“Texas communities understand the importance of proactively addressing their long-term water demands,” said TWDB Chairman Bech Bruun. “The quality and diversity of applicants in the third cycle of SWIFT testifies to the success of the program.”
The projects, all recommended in the 2017 State Water Plan, include water line replacements, well fields, seawater desalination, capacity expansions, and reservoir planning. More than $13 million was approved for conservation and rural projects.
“Combined with the previous two cycles of SWIFT, we have now approved more than $450 million in conservation and reuse projects,” said TWDB Board member Kathleen Jackson. “We’ve also been able to dedicate more than $28 million to agricultural and rural projects.”
SWIFT was established by the Texas Legislature and voters in 2013 to fund projects in the state water plan. SWIFT was created through the transfer of a one-time, $2 billion appropriation from the state’s Rainy Day Fund. The $2 billion will be leveraged with revenue bonds over the next 50 years to finance approximately $27 billion in water supply projects.
“The SWIFT program’s low-cost loans incentivize communities around the state to participate in creating the State Water Plan and encourage stakeholders to expeditiously develop the water infrastructure our state needs,” said TWDB Board member Peter Lake. “Committing $5.6 billion in the first three years of SWIFT is a tremendous start, and the Board will continue to actively manage the program to ensure it fulfills its long-term goal of providing water for all Texans.”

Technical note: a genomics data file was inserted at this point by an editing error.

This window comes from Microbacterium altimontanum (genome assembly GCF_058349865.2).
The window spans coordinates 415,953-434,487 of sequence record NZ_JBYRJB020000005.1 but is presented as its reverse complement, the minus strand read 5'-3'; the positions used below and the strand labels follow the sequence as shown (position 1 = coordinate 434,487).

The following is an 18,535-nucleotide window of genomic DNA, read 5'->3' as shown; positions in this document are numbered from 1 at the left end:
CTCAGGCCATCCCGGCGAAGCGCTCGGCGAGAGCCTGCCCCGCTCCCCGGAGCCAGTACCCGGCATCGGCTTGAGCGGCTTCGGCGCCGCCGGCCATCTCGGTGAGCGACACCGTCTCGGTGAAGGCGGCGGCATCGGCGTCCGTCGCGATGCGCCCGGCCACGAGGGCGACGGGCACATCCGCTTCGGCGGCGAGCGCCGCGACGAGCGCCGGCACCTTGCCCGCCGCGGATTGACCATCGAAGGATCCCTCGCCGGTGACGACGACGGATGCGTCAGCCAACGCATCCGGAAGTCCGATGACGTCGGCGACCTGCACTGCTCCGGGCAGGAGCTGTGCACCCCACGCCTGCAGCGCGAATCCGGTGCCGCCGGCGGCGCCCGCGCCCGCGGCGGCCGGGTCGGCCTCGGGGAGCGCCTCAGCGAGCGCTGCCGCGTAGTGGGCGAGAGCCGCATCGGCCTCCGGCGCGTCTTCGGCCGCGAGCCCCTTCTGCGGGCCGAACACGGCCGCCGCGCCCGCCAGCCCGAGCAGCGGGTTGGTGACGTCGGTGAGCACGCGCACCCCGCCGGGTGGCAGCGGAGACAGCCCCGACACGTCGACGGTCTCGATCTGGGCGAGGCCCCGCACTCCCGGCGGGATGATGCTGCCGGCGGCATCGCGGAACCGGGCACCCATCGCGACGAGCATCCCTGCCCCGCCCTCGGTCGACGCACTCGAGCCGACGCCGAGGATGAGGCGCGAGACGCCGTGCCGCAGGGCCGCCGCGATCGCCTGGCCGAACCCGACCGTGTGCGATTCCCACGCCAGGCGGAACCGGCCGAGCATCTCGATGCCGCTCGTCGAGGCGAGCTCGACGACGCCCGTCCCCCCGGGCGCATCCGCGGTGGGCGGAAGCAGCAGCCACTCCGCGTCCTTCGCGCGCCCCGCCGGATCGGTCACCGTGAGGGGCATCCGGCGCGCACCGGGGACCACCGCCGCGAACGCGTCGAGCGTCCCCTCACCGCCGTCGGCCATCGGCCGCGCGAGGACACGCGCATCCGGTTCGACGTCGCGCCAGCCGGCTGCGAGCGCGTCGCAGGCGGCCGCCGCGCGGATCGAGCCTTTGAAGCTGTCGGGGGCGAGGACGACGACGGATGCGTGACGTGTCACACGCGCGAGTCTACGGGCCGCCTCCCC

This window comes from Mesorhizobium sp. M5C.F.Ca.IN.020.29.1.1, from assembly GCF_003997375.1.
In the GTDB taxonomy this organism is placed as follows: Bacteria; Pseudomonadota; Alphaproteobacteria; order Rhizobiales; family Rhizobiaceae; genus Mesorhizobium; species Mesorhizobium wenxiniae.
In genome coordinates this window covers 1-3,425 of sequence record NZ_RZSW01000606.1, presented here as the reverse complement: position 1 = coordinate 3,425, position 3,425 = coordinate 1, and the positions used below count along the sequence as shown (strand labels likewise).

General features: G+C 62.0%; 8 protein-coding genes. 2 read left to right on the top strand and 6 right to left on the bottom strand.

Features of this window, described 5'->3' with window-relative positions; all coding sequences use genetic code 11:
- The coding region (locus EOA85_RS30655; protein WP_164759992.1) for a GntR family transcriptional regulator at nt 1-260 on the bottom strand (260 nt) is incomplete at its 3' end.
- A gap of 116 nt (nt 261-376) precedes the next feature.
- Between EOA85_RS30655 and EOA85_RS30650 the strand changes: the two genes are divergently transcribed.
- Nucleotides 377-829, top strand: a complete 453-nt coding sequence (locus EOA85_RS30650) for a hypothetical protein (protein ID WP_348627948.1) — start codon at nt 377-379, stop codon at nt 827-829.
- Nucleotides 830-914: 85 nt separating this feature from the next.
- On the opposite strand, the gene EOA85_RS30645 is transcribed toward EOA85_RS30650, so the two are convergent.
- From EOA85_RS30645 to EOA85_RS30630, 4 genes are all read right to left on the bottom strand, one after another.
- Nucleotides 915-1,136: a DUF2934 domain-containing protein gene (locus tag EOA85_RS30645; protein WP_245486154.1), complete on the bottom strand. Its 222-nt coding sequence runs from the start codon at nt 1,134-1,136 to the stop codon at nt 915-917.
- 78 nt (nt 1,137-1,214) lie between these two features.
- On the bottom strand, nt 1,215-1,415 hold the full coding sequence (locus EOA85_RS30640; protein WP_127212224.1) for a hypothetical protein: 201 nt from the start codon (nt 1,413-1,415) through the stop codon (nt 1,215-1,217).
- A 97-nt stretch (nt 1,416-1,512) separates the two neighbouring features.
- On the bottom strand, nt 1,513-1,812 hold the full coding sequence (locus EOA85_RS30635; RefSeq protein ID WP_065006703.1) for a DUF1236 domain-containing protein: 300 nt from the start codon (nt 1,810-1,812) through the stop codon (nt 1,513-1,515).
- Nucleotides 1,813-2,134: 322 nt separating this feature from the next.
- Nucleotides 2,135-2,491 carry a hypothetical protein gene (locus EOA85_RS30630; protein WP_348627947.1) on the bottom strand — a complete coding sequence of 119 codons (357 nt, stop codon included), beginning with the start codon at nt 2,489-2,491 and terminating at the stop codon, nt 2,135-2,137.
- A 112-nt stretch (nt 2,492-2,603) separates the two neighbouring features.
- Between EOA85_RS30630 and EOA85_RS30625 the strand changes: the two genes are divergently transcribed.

Projects selected today for 2017 SWIFT financial assistance are the following:
- $1,350,000 to the City of Azle (Parker and Tarrant counties) for water system improvements
- $1,390,000 to the City of Springtown (Parker and Wise counties) for a water supply project
- $16,995,000 to the Brushy Creek Regional Utility Authority, Inc. (Williamson and Travis counties) for a water supply project
- $2,750,000 to the City of Corpus Christi (Nueces County) for a seawater desalination project
- $12 million to the City of Justin (Denton County) for water system improvements
- $677,120,000 to the North Texas Municipal Water District (Collin, Dallas, Denton, Ellis, Fannin, Hunt, Kaufman, Rains, and Rockwall counties) for a water supply project
- $213,410,000 to the Hays Caldwell Public Utility Agency for a water supply project
In addition, $127,900,000 in commitments were made to three of the project sponsors for an existing large Houston area water supply project. Those sponsors are Central Harris County Regional Water Authority, North Harris County Regional Water Authority, and West Harris County Regional Water Authority.
The TWDB anticipates closing loans for projects approved for SWIFT financing in fall 2017.
*The SWIFT program includes two funds, the State Water Implementation Fund for Texas (SWIFT) and the State Water Implementation Revenue Fund for Texas (SWIRFT). Revenue bonds for the program are issued through SWIRFT.
The TWDB is the state agency charged with collecting and disseminating water-related data, assisting with regional planning, and preparing the state water plan for the development of the state’s water resources. The TWDB administers cost-effective financial assistance programs for the construction of water supply, wastewater treatment, flood control, and agricultural water conservation projects.